By Nicole McMurray, RMT
The number one problem I’ve been seeing clients for lately is poor posture, especially today in the age of cell phones, tablets, and long hours at computer-based jobs.
Consider for a moment the actions and positions you are in for (usually) multiple hours of a day. Your posture during these activities may not only be causing physical changes (hunched over or head forward postures) but it may also be causing you discomfort on a daily basis.
Have you ever felt a nagging discomfort, or burning pain at the back of your neck? Maybe your upper back and between your shoulder blades? These are fairly common sensations that people experience, and sometimes it’s just your posture that’s causing them.
Here’s what we as Massage Therapists can do to help, whether your goal is physical change or discomfort driven:
Are you evading discomfort or do you just do these actions or positions out of habit? This question leads us to discuss the main two types of postural dysfunctions – those that are structural (bone shape has been altered, which could be due to pathological processes, malformations, or injuries) and those that are functional (soft tissues, ligaments, and fascia all start to adapt to the positions and actions that we consistently put ourselves into).
We need to figure out which category your posture fits into through assessing tissues directly, assessing motions of affected joints, and observing your natural posture. It is also key for us to note any discomfort, pain, neurological symptoms, or injuries you are experiencing or have experienced to decide on the best course of action.
Treatment is based on our assessment. Functional posture is easier to manipulate through awareness, ergonomics, massage, and exercise, whereas structural posture cannot be easily altered, but can be treated to maintain tissue health and give some relief.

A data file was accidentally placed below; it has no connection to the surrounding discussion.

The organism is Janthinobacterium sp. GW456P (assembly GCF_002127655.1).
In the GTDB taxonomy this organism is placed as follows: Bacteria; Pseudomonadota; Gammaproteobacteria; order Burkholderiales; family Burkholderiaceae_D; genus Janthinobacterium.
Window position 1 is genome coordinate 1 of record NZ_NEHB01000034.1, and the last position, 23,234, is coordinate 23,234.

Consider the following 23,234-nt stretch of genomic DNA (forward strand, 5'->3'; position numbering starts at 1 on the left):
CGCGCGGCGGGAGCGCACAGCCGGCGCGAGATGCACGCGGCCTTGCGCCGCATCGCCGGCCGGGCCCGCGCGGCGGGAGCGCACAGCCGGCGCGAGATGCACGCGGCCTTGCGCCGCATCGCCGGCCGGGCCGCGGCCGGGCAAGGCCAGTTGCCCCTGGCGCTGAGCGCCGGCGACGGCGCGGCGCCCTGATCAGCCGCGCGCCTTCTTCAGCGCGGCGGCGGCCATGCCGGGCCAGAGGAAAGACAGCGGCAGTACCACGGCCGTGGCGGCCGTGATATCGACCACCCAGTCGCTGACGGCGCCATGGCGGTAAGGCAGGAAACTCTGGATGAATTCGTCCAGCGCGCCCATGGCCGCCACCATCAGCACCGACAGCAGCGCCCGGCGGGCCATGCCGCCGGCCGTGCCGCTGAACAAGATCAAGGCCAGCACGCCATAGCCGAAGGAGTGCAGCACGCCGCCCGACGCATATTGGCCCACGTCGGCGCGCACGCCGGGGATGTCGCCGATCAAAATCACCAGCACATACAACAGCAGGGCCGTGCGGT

I would have to say that this is the least favourite solution to postural issues, but can be very easy and effective if you know what to do! Once we target specific tissues that are weak, strong, or are restricted in movement, we can suggest specific stretching and strengthening for those muscles and/or joints, which can help reset your posture.
4) POSTURAL AWARENESS:
For those of you who have been treated by me, know that I preach postural awareness the most. Sometimes we are just creatures of habit, continuing to fall into the same postural dysfunctions everyday. I find that for some clients, it’s about retraining the brain (particularly the cerebellum, a part of the brain responsible for voluntary muscle movement, posture, and balance – among other functions) to comply with the posture that you are trying to achieve. This can be done through simple reminders of positions or actions that maintain good posture.
So instead of sitting slumped over your computer, or maybe standing and leaning on one leg, try consistently reminding yourself that you can sit and stand with normal, upright posture (which is something that we can always discuss if you’re not sure what your normal posture would be!). I have heard things from post-it notes on computer screens to setting timers on your phones, find what works best to remind you!
5) CHANGE POSITION:
Change it, and change it often. Humans were not meant to sit or stand in the same positions for large portions of our day, let alone most of our lives. Trying to get up and take a walk every hour, lying down during the day, or resetting your posture often will help steer away those long term changes.
– Rattray: Clinical Massage Therapy, 2000.
– Johns Hopkins Medicine, Anatomy of the Brain, www.hopkinsmedicine.org.